Author Topic: Nikolay Miaskovsky (1881-1950)  (Read 120661 times)

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Offline André

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Re: Nikolay Miaskovsky (1881-1950)
« Reply #680 on: May 03, 2021, 04:40:11 AM »
You are of course completely right.  I twitched when I wrote that thinking I was wrong....  I meant Kogan's recording of the Vainberg (as it was spelt on the original LP cover)



cracking disc!

Love that cover !

Offline Roasted Swan

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Re: Nikolay Miaskovsky (1881-1950)
« Reply #681 on: May 03, 2021, 04:56:40 AM »
Love that cover !

It was the memory of the cover that made me twitch!  I had a vague image of the font of the "V" for Vainberg and Violin being the same - so it couldn't really be Miaskovsky!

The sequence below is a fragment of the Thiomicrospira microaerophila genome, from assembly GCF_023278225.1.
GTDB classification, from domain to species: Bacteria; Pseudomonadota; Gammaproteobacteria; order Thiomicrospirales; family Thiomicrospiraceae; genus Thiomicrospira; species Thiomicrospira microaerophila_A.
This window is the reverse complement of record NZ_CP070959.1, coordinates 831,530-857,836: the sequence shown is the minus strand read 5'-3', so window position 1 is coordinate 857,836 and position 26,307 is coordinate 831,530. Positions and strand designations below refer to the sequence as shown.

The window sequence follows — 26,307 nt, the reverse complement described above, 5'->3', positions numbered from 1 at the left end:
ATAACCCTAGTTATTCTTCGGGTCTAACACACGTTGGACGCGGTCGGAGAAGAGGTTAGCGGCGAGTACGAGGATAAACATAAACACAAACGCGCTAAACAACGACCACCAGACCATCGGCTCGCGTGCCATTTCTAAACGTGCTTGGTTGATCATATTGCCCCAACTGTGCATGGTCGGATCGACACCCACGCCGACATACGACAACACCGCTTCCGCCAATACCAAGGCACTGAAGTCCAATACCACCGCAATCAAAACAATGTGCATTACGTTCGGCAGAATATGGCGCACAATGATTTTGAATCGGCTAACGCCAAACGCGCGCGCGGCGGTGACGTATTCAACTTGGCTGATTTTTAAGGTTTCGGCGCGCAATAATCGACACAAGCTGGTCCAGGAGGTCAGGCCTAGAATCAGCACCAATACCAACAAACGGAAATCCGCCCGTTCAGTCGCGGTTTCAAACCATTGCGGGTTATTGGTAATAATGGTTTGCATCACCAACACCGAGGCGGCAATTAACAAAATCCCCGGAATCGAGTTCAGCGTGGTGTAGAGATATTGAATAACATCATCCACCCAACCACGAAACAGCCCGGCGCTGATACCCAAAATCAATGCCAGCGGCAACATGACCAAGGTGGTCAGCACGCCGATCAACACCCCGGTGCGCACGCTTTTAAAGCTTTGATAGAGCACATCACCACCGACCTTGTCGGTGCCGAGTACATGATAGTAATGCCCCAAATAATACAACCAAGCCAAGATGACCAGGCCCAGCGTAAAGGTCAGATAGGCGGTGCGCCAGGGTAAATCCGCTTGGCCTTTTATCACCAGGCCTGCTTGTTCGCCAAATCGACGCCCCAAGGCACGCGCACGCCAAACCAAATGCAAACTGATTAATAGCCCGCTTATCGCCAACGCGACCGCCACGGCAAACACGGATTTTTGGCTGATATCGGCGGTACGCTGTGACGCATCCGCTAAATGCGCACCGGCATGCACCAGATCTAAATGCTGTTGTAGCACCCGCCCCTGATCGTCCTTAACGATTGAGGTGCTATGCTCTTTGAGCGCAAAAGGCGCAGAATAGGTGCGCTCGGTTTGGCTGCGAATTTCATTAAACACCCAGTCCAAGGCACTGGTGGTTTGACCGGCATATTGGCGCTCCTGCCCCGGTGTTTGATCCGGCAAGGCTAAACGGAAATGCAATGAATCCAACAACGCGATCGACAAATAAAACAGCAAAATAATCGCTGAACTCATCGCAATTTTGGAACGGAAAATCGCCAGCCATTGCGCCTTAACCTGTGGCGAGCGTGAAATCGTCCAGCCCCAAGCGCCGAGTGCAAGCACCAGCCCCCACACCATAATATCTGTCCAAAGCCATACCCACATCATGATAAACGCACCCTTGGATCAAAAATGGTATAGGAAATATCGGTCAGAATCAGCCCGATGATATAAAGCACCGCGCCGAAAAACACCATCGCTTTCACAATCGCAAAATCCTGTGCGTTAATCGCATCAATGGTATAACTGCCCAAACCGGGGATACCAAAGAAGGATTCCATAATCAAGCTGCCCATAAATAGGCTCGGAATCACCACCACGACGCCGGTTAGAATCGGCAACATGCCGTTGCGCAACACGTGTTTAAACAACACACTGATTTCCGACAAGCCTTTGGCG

Offline Irons

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Re: Nikolay Miaskovsky (1881-1950)
« Reply #682 on: May 04, 2021, 05:56:09 AM »
It was the memory of the cover that made me twitch!  I had a vague image of the font of the "V" for Vainberg and Violin being the same - so it couldn't really be Miaskovsky!

In all my vinyl collecting travels I have not come across that LP. If I did I would purchase without hesitation.
You must have a very good opinion of yourself to write a symphony - John Ireland.

Offline Tom 1960

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Re: Nikolay Miaskovsky (1881-1950)
« Reply #683 on: May 04, 2021, 11:36:53 AM »


I recently saw this box set at an area music shop used for $6! To be honest, I am not very familiar with his music. Convince me I was wrong to pass on this.
A quick follow up, I was able to purchase this set today used for $6.97. It took alittle effort to find it since the store has a very large classical music section. It wasn't exactly where I expected to locate it, but with some effort I found it nearby. I thank you guys for encouraging me to buy this collection. With the price tag, I guess I can't go wrong. Now it's off to the music.